If there were a breakfast that screamed American, it would probably be Bacon and eggs. Since the colonial period, Bacon has undoubtedly been the center of the American diet. Pigs are very easy to raise, and the brining/salting method used to preserve Bacon allowed the meat to flourish in the days before refrigeration.
Bacon has exploded in popularity in recent years, with restaurants, festivals, and home chefs creating all kinds of wacky things with it.
On the other hand, Bacon has a special place in the American imagination because of Bacon’s typical American meal and eggs – perhaps with a slice of bread or some potatoes on the side. It is THE ultimate American breakfast. An American breakfast is available on menus outside of the United States to distinguish itself from Irish, English, and Continental breakfasts.
Bacon’s connection with the American breakfast, believe it or not, is just a century old. Previously, most Americans ate more basic, typically vegetarian breakfasts consisting of fruit, a grain porridge (oat, wheat, or corn meals), a roll, and generally a cup of coffee.
So, how did Bacon come to be linked with breakfast in America? Let me present you to Mr. Edward Bernays, the founder of public relations and advertising. The “Father of Public Relations,” Edward Bernays, and a great marketing strategy are the reasons.
Edward Bernays – Father of Public Relations
Bernays, the Austrian-American nephew of Sigmund Freud, the “Father of Psychology,” was a pioneer in public relations and propaganda. Many of his marketing efforts, like breakfast, altered large swaths of American society and the way we think about companies and branding.
Before the Industrial Revolution, Americans used to eat large “farmer-style” breakfasts, which included Bacon and eggs. Both of these foods are very common on the farm and are easy to buy.
However, after the Industrial Revolution, many people moved from the countryside to the big cities during the Progressive Era, and breakfast was lighter, healthier, and faster. This, thanks in part to religious leaders such as John Harvey Kellogg, helped increase the popularity of cereals. And before you ask, yes, it’s Kellogg’s.
Religious people believe that a bland vegetarian diet helps prevent sinful thoughts and connects spiritual success, the importance of a healthy diet, and diligence.
Above all, Americans are afraid of indigestion. And, eating more and more breakfast is thought to cause abdominal pain and ultimately lead to a lazy work ethic. It was the combination of these critical events that led to the end of the big breakfast culture. People worked around the house all day, needed a quick and easy breakfast, and needed a healthier diet correlated with religious ethics. And good artistry. This means that bacon consumption is significantly lower and fruit consumption is higher.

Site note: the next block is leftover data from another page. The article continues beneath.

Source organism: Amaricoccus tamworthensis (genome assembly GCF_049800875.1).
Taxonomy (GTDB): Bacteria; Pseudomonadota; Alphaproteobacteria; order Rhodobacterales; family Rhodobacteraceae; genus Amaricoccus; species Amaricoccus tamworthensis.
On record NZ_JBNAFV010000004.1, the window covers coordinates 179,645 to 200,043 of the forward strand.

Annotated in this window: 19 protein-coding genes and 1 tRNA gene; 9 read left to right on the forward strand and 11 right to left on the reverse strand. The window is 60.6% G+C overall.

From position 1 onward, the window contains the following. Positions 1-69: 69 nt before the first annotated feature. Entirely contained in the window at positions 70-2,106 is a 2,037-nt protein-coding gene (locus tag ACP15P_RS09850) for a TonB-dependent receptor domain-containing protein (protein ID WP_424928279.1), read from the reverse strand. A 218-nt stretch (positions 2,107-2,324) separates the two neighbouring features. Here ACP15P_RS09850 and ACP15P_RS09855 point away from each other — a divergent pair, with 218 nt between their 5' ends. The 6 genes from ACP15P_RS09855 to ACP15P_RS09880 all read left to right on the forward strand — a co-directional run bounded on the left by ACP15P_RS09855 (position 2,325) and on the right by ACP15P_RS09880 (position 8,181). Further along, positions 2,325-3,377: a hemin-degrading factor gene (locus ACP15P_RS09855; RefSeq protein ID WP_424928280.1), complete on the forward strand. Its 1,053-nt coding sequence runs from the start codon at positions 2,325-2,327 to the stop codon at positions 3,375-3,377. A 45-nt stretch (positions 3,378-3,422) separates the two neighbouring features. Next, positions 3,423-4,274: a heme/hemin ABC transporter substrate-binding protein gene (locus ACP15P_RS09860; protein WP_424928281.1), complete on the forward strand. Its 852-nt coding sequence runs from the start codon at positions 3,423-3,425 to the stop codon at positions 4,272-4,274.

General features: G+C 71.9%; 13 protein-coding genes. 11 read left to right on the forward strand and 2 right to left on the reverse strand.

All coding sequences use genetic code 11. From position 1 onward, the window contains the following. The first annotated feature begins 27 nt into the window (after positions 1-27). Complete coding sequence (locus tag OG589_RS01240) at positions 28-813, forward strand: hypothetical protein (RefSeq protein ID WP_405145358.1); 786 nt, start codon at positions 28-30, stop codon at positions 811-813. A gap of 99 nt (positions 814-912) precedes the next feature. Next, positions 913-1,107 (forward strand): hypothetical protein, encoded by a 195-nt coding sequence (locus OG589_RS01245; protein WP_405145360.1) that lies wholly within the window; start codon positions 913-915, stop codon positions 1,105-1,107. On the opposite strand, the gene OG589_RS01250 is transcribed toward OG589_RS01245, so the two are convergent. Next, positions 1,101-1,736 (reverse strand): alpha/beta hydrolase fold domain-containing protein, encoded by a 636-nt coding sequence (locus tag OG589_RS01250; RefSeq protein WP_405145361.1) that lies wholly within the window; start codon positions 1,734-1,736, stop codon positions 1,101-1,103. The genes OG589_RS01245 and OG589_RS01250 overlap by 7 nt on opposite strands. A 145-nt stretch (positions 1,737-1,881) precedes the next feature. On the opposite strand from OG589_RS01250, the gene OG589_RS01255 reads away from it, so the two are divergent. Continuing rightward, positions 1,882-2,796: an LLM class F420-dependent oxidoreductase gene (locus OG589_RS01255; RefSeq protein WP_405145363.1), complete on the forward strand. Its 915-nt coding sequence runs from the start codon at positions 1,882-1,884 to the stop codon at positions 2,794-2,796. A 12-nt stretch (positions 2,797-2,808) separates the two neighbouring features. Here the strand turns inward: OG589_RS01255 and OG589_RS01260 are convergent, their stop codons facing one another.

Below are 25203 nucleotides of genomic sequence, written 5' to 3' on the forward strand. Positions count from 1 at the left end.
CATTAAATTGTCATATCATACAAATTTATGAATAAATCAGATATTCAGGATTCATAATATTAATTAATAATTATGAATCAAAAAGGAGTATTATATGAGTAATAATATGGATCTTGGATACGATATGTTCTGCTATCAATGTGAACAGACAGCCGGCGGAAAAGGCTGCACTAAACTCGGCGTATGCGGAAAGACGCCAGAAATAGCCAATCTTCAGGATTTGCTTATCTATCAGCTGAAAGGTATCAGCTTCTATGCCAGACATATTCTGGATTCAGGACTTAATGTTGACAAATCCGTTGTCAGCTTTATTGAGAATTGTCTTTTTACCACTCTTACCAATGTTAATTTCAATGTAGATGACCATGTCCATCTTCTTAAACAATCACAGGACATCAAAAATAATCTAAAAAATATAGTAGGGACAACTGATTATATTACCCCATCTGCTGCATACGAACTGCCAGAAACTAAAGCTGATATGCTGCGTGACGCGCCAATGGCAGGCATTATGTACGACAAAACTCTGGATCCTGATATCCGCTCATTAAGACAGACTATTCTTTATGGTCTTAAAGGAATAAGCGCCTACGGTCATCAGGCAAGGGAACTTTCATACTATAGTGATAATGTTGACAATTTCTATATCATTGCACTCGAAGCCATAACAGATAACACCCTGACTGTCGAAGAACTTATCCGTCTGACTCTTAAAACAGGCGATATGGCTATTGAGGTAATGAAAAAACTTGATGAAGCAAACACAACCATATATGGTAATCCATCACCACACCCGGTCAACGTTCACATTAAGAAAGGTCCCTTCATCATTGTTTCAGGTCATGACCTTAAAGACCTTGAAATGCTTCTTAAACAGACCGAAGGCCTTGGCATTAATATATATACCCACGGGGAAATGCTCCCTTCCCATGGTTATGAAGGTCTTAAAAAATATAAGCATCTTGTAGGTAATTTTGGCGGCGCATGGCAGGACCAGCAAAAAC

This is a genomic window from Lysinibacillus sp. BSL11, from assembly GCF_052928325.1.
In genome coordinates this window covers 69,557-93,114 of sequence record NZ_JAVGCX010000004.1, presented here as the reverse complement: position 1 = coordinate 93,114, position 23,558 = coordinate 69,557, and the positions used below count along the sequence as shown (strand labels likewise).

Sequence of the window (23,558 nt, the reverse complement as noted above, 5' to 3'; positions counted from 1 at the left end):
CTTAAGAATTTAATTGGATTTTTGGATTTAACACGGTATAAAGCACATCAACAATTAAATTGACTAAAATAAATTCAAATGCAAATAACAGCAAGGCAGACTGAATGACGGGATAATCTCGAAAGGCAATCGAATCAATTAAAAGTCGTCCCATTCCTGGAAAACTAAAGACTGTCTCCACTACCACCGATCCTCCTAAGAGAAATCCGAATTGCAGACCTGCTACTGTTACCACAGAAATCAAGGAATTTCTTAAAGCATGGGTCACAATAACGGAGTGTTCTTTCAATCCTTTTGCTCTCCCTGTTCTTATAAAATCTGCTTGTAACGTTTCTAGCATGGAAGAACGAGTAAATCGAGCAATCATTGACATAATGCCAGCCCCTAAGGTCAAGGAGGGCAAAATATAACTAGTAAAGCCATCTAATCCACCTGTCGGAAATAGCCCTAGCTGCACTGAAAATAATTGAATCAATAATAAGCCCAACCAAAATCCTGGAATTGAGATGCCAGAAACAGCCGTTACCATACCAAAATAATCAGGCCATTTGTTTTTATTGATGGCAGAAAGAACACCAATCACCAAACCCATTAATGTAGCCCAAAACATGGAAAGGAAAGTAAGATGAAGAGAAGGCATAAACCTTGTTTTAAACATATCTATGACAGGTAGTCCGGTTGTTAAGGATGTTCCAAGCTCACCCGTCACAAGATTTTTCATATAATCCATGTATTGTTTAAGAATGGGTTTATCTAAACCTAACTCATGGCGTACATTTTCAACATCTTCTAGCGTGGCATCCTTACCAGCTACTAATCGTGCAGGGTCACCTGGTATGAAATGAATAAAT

But how did publicize bacon and eggs as breakfast?
The Beech-Nut Packing Company approached Bernays in the 1920s, which produced everything from pork to the iconic Beech-Nut bubble gum. Beech-Nut sought to boost bacon demand among consumers.
Bernays was well aware that the American public was growing more health-conscious, and who do people go to for health advice? Doctors.
Bernays approached his agency’s internal doctor, asking if it would be beneficial for Americans to resume their heavy breakfast habits. Because of his position inside the corporation, the doctor agreed to verify this.
Bernays then had the doctor write to 5,000 of his colleagues, confirming that a more extensive breakfast was healthier for you.
He created a “research” based on the confirmations of the other doctors. They published it in major newspapers throughout the country.
This study of doctors pushing the American people to eat a larger breakfast. This specifically, ‘Bacon and Eggs’ – was widely publicized at the time in major newspapers and magazines. As a result, Bernays and his team of medical professionals helped Beech-earnings Nut’s skyrocket.
And with that, he transformed the classic American breakfast’s visage. All due to a cunning publicist who also happened to be the nephew of the contemporary psychotherapy’s creator.
While marketing efforts do not necessarily need to have an enormous cultural impact on our culture, there is one thing you should remember. With the correct branding, even something that seems utterly impossible at the time can be made to work. This is because people are fluid, easily swayed, and always looking for the next big thing.
Also Read: Breakfasts Ideas for Lazy Sunday Mornings.